The first of May - from Walpurgis Night to Labour Day

The first of May is a public holiday in Germany. In this article, we will tell you about the different traditions surrounding the first of May. You will also find out which customs are celebrated in different parts of Germany.

Walpurgis Night πŸŒ™

The night before the first of May is often referred to as Walpurgis Night and is associated with a festival where witches dance around a fire. The name derives from the Catholic Church, it referrs to the holy nun Walburga. In the course of time, Walburga's day of remembrance was linked to other Christian spring customs. Walpurgis Night celebrates the arrival of spring. According to ancient folk belief, the Germanic gods drive out the winter demons on this night.

May fire πŸ”₯

Traditionally, so-called witch fires or May fires are lit on Walpurgis Night. In the past, they were used to drive away evil spirits and witches and to ward off illness. In some regions, however, lovers are also brought together by jumping over the fire together.

Dance into May πŸ’ƒπŸ»πŸ•ΊπŸΌ

Today, the traditional celebration of Walpurgis Night has had to give way to more modern customs - Walpurgis Night has evolved over time into the β€œDance into May”. Many villages start their Dance Night already in the afternoon of April 30th. In the evening, the cosy get-together turns into a long evening of dancing with loud music.

Maypole in the village centre 🌱

A widespread tradition in Germany is the construction of the so-called maypole. The most common form of maypole is a decorated tree that is erected on May first at a central location in the town, usually the market square. The maypole is festively decorated and is traditionally supposed to be build using pure muscle power. In many communities, however, cranes are now used to raise it for safety reasons. The trees are seen as a symbol of spring, newly awakened life and fertility. It is not known exactly where the custom comes from.

Maypole for love πŸ’–

Another maypole tradition that is widespread in Western Germany is that young men cut down birch trees, decorate them and put them up in the front garden of their beloved on the night before the first of May. The birches are decorated with crepe paper, colourful ribbons or garlands. Often inscribed hearts with the name of the loved one are attached to the maypoles.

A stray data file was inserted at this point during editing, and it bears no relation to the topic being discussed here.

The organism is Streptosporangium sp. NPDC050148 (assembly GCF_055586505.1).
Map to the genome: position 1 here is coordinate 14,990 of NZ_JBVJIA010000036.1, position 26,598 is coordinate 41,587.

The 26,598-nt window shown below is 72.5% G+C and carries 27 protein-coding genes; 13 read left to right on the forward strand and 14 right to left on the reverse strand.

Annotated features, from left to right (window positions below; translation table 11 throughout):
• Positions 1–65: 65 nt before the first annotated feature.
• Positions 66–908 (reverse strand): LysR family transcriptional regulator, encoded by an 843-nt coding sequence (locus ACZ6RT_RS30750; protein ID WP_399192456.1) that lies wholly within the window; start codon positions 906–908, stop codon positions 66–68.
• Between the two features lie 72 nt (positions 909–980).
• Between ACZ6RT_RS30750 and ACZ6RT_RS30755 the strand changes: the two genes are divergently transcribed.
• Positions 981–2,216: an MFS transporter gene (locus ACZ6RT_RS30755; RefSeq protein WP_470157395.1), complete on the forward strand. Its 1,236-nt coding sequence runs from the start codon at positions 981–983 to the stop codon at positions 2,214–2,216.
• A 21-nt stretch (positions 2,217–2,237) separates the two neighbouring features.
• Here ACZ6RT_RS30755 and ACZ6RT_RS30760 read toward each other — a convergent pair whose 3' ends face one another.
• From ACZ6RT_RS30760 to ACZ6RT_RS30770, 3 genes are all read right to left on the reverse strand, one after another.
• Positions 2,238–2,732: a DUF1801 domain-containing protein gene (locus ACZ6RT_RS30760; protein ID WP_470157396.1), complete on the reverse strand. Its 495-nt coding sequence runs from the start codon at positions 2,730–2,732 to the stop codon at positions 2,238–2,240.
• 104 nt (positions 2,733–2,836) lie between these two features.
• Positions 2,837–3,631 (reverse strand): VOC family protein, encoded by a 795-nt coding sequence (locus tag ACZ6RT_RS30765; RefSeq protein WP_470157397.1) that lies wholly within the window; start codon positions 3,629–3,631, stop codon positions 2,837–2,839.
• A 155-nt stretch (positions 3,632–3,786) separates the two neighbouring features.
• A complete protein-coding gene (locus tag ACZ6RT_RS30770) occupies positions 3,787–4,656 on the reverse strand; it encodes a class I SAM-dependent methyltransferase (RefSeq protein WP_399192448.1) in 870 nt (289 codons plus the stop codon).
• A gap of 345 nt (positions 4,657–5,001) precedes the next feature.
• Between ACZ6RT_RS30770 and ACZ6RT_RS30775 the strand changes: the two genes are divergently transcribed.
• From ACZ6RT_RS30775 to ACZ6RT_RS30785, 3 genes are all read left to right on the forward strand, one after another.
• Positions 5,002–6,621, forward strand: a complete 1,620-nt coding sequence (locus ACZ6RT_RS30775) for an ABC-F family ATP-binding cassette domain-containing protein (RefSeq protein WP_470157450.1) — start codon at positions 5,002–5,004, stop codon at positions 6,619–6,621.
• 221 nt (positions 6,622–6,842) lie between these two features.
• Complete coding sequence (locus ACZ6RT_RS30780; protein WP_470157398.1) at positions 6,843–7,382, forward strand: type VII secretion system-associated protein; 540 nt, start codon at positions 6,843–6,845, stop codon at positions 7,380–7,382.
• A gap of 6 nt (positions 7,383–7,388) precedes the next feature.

However, setting up the maypole is no longer a male preserve. Since around 2004, many women, at least in leap years, also set up a maypole for their beloved.

Labour Day πŸ’ͺ

May Day is not only a day on which maypoles are traditionally set up, but is also "Labour Day" - a bank holiday in all of Germany. Trade unions traditionally use May Day to demonstrate for workers' rights.

Labour Day has its origins in the US, where the first of May was for a long time the deadline for ending or signing employment contracts. Since many people had to change their jobs and places of residence on this day, it was also known as "Moving Day". In Germany, the first call to observe May Day as a day of labour movement was made in 1898. Although there was no call for a general strike, about 100,000 people in Germany stayed away from work in protest on May first 1890.

May Day has a long history, combining many different traditions that are celebrated throughout Germany. 
If you want to learn more about German customs and holidays, just click on the category "Public Holidays" in the menu bar on the right.πŸ˜‰